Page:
Wisdom on Wednesdays—Christian civilization

CSF11302

Girl with Necklace, c. 1945, oil on canvas, 15 x 18 in.

“Christian Civilization, morally considered, means simply the sense in the person of virtue and the sense of sin.  It means, in a word, responsibility.”  (1943)

Advertisements

Wisdom on Wednesdays—The myth which is eternally true

Resurrection-245x300 - at Campion Hall Oxford

Resurrection, c. 1940, Campion Hall, Oxford University
This painting is very similar to one of the same name bought by Schmitt’s good friend John Cavanaugh in the 1940s and now owned by the C. Michael Schmitt family.  Schmitt’s great-granddaughter Bridget Skidd wrote of her discovery of this painting here.

“The Church keeps alive from day to day the tradition, the myth, which is eternally true.  Without the memory of the fall from paradise and the Redemption, no apprehension of the Eternal happiness is possible to man.”  (1960)

Wisdom on Wednesdays—When one thinks as a Christian

CSF10205

Loaf of Bread, 1947, oil on hardboard, 12 x 14 in.

“We are so much in the habit of dichotomous thought that it would shock us to hear ‘Christ is a myth’ or ‘The Eucharist is a symbol.’  And yet these are two phrases are true.  What should be added is that final phrase ‘as well as a reality.’  For a thing can be both a symbol and a reality at the same time.  When one thinks as a Christian.”  (1958)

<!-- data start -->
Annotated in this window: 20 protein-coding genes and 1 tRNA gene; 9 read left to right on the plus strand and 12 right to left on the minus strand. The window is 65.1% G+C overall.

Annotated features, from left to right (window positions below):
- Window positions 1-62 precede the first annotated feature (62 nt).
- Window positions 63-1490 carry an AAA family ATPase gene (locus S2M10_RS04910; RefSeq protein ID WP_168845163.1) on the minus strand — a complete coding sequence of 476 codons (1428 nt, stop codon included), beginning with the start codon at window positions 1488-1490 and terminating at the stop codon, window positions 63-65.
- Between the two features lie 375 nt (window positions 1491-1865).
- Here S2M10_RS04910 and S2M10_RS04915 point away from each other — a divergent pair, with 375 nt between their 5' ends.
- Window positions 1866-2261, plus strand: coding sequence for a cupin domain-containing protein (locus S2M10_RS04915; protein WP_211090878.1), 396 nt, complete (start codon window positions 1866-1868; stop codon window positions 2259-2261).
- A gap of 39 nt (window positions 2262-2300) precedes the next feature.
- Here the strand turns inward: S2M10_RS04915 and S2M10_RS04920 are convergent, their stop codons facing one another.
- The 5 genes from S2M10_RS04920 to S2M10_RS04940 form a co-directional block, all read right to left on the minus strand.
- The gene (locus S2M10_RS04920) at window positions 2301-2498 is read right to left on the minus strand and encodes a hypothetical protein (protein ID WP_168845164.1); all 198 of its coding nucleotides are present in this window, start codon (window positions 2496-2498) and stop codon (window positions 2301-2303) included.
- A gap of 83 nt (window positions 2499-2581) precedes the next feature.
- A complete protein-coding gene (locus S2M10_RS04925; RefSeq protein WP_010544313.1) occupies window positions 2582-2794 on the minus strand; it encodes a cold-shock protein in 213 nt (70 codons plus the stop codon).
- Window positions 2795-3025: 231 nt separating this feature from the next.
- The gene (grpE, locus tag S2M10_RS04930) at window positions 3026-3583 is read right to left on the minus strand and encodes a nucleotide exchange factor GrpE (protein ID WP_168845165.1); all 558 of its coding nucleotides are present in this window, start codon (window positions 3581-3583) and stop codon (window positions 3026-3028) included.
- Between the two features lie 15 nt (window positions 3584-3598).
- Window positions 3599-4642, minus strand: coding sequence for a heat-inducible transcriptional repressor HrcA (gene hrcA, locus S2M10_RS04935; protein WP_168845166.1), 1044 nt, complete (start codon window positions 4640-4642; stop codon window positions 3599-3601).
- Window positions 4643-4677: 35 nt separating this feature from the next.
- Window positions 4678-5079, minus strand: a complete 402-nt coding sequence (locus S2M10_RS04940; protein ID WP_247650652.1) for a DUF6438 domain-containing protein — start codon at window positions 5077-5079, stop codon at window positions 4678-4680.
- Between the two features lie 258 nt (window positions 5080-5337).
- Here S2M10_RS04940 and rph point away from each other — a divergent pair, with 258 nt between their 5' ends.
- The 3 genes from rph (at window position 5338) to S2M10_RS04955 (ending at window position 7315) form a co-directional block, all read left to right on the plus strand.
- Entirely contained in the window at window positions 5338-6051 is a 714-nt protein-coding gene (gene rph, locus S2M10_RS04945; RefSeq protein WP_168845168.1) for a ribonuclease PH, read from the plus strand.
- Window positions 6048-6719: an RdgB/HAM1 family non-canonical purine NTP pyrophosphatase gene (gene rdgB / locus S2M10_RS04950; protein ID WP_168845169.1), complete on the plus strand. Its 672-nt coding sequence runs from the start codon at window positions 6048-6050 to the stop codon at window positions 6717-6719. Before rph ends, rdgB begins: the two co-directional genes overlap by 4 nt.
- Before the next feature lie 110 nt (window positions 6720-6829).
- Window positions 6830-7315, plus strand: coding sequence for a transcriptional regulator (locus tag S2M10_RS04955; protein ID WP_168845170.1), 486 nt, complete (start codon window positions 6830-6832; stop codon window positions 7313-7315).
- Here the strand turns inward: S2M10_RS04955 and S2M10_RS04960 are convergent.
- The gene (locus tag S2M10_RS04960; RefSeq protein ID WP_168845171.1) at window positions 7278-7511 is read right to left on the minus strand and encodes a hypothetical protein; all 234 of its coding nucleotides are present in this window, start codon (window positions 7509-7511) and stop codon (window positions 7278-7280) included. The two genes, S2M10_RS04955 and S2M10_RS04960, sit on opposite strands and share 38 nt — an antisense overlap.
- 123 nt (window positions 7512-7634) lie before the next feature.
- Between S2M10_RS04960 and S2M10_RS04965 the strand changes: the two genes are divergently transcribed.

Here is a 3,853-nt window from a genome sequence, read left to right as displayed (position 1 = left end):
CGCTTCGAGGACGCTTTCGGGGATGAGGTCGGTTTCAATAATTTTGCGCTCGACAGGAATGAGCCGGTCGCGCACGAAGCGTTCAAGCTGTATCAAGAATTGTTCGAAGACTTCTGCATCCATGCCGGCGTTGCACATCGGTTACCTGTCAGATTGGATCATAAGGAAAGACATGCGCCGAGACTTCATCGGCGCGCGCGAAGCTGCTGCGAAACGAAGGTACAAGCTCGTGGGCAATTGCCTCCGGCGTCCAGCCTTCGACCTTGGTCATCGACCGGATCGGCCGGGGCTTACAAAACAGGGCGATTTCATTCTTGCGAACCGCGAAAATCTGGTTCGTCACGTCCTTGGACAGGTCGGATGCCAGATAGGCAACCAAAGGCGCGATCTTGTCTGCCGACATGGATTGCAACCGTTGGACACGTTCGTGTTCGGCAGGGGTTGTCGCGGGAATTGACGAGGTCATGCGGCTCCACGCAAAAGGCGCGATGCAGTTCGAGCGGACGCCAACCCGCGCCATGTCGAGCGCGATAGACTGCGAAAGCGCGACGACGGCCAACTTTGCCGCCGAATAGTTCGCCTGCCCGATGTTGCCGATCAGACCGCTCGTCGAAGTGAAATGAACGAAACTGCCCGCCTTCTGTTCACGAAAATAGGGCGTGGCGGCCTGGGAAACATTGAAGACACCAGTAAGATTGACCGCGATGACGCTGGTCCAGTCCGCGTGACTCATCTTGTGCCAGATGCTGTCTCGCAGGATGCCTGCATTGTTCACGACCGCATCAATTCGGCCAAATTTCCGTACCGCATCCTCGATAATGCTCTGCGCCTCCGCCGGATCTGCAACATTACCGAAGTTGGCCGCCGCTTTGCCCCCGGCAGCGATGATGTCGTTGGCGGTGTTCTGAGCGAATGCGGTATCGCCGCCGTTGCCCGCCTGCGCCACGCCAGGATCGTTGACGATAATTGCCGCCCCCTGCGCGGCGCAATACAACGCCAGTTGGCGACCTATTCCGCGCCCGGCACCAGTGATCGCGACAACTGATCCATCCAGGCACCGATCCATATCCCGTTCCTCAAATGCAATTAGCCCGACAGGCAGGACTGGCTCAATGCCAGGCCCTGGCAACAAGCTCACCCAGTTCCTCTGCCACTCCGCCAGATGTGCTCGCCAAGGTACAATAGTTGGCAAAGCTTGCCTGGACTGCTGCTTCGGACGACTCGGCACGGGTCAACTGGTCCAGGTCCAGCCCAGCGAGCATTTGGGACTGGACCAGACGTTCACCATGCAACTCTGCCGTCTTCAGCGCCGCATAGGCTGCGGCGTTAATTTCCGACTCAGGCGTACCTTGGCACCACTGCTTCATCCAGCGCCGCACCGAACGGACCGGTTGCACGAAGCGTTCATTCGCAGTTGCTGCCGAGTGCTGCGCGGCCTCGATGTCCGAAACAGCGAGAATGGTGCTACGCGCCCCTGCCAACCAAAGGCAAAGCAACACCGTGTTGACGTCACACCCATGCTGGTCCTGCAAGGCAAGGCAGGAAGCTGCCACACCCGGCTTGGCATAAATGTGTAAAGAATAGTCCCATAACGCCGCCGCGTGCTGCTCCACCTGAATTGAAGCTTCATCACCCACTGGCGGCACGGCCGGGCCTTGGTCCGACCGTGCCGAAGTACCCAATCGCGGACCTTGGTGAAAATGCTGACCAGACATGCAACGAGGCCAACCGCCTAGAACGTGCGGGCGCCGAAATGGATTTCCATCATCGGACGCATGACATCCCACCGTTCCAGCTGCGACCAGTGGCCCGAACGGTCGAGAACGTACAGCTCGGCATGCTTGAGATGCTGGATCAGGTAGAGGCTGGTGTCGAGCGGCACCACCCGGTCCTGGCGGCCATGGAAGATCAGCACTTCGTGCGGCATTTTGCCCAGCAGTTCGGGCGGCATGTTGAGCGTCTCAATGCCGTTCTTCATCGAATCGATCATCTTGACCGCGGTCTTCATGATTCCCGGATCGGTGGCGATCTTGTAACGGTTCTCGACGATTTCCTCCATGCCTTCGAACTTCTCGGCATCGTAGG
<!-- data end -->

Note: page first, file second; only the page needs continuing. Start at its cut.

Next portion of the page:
Wisdom on Wednesdays—The Hope

CSF41026 - CROPPED

Noli me tangere (Christ appearing to Mary Magdalene after the Resurrection), woodblock print, 1920, 8¾ x 5 in.

“Christianity in the first 500 years of its existence was known as ‘The Love’ in much the same way as it is known in our day as ‘The Faith.’  It died as love and resurrected as faith as it is dying today as faith and is resurrected as a hope.”  (1941)